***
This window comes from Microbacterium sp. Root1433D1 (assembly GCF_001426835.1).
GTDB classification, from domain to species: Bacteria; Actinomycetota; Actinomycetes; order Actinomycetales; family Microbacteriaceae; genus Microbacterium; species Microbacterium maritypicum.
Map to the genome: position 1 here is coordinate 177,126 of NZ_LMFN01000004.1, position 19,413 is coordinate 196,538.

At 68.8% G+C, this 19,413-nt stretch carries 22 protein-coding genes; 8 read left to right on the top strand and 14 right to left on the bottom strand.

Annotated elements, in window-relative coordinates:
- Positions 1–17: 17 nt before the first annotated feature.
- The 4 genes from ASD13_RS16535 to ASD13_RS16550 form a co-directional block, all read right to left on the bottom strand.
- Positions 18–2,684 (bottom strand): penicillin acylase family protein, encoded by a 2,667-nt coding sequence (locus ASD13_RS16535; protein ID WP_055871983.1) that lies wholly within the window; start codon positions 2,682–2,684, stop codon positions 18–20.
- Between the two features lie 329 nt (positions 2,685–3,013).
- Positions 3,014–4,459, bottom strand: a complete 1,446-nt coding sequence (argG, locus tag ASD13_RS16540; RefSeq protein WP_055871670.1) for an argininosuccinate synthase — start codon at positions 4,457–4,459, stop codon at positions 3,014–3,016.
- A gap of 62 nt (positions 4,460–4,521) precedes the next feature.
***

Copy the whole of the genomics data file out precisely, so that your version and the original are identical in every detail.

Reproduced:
This window comes from Microbacterium sp. Root1433D1 (assembly GCF_001426835.1).
GTDB classification, from domain to species: Bacteria; Actinomycetota; Actinomycetes; order Actinomycetales; family Microbacteriaceae; genus Microbacterium; species Microbacterium maritypicum.
Map to the genome: position 1 here is coordinate 177,126 of NZ_LMFN01000004.1, position 19,413 is coordinate 196,538.

At 68.8% G+C, this 19,413-nt stretch carries 22 protein-coding genes; 8 read left to right on the top strand and 14 right to left on the bottom strand.

Annotated elements, in window-relative coordinates:
- Positions 1–17: 17 nt before the first annotated feature.
- The 4 genes from ASD13_RS16535 to ASD13_RS16550 form a co-directional block, all read right to left on the bottom strand.
- Positions 18–2,684 (bottom strand): penicillin acylase family protein, encoded by a 2,667-nt coding sequence (locus ASD13_RS16535; protein ID WP_055871983.1) that lies wholly within the window; start codon positions 2,682–2,684, stop codon positions 18–20.
- Between the two features lie 329 nt (positions 2,685–3,013).
- Positions 3,014–4,459, bottom strand: a complete 1,446-nt coding sequence (argG, locus tag ASD13_RS16540; RefSeq protein WP_055871670.1) for an argininosuccinate synthase — start codon at positions 4,457–4,459, stop codon at positions 3,014–3,016.
- A gap of 62 nt (positions 4,460–4,521) precedes the next feature.